Background & Timeline

Dating back to as early as 2014, at least 37 violation notices have been issued against a Bellevue cat owner by Regional Animal Services of King County (RASKC) for her brown tabby cat Miska, who was alleged among other things to have been allowed to freely roam through her Bellevue neighborhood. The government agency and its Manager (and also a resident in Danieli’s neighborhood), Gene Mueller, asserted that Miska had violated a City of Bellevue ordinance passed in 2010 that prohibited domestic cats from roaming beyond their owners’ property. RASKC also accused the family’s cat of trespassing, taunting, and killing other pets in the neighborhood. 

In a Motion for Partial Summary Judgment, Plaintiff Danieli argues that because the City of Bellevue failed to revise its ordinance and properly update its code, the King County Hearing Examiner does not have the legal authority to decide any of Bellevue’s animal enforcement cases — and he has never had such authority since he started hearing Bellevue cases in 2016.  Danieli’s motion requests that the Court should now void Miska’s alleged violations during this period. 

The Plaintiff’s motion sets out how the government lacked the legal authority to hear animal enforcement cases arising out of Bellevue due to the City’s failure to update its own laws – the Bellevue City Code. 

A number of issues remain for trial, which is currently set for early 2021.  These issues relate to the Plaintiff’s allegations that a public official used the resources of the county’s animal control agency to capture and incarcerate a cat because the cat lived in his own neighborhood. 

Of note: in addition to attorneys representing the City of Bellevue, at least seven King County prosecutors have spent hundreds of hours prosecuting Miska over the last several years. King County alone has reported spending more than $27,000 in taxpayer money on legal fees, not including reimbursing costs to the City of Bellevue and other expenditures made by RASKC to prosecute Miska and her owner. 

Milestones & Timeline

  • In 2014 RASKC’s Mueller signed an order for Miska to either be euthanized or removed from King County. Although a King County Superior Court judge eventually vacated that order, Mueller’s agency continued to bring actions against Miska and her owner over the next several years.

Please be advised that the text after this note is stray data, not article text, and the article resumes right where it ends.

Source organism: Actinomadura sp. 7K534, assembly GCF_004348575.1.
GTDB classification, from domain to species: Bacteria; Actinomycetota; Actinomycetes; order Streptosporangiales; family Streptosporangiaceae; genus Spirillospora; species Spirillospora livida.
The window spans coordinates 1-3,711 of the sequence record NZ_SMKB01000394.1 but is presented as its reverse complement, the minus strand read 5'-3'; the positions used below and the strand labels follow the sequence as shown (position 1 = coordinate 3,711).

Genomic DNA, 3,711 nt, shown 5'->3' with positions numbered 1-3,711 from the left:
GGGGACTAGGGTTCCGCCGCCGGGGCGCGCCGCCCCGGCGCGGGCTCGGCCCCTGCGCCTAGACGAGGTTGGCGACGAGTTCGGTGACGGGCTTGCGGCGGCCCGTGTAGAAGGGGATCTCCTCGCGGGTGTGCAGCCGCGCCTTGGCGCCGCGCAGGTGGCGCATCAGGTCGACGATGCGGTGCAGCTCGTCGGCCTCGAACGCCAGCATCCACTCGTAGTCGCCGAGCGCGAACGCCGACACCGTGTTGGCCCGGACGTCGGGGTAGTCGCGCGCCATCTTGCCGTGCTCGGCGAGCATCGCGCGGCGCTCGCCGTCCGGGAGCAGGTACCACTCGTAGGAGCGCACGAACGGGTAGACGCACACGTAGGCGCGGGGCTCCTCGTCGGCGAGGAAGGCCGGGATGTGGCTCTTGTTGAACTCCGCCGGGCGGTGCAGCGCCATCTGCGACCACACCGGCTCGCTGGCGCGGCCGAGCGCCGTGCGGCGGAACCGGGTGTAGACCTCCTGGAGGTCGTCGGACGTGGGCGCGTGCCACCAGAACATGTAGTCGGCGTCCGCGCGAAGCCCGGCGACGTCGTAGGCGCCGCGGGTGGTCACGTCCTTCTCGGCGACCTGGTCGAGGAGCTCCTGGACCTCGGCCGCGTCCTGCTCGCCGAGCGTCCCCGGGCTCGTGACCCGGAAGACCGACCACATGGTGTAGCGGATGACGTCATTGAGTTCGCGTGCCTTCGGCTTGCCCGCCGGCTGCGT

• In records obtained by attorneys to date, RASKC staff apparently encouraged Danieli’s neighbors to file complaints against the cat as early as 2015 for trespassing on neighboring properties.  Years later, Danieli discovered for the first time that Mueller, the animal control Manager, was one of the individuals who personally filed more than one of the complaints against Miska. 
  • In 2017, RASKC trapped Miska and detained her in King County’s animal control facility for several months.  Danieli, Miska’s owner, hired Seattle attorney Jon M. Zimmerman to help free the family cat from custody and possible euthanasia.  After more than six months in solitary confinement during which time King County refused to release her, Miska was finally handed over to her owner — but only after Danieli paid thousands of dollars in kenneling fees. 
  • Miska’s case ultimately ended up before the King County Hearing Examiner. During the course of that case, it was discovered that RASKC and the Hearing Examiner had a significant legal problem.  This was because that even despite the fact that RASKC had been bringing animal enforcement actions before the Hearing Examiner since 2017, there was a problem with the Hearing Examiner’s authority.   
  • Prior to 2017, the King County Board of Appeals was the County’s venue for animal enforcement cases to be heard.  But then King County made a number of changes to the King County Code, and the venue was changed to the Hearing Examiner. Because animal enforcement services are provided by contract to places like the City of Bellevue, the agreements between the governments needed to be updated to reflect those changes. The agreements also recognized that contract cities like Bellevue also had to update their local ordinances.  Though King County and the City of Bellevue entered into the new agreements, the City of Bellevue never passed an ordinance or updated their code to give authority to the Hearing Examiner.  Despite this, the King County Hearing Examiner continued to hear appeals of Bellevue residents for animal enforcement cases. 
  • The Plaintiff filed her lawsuit in April 2019.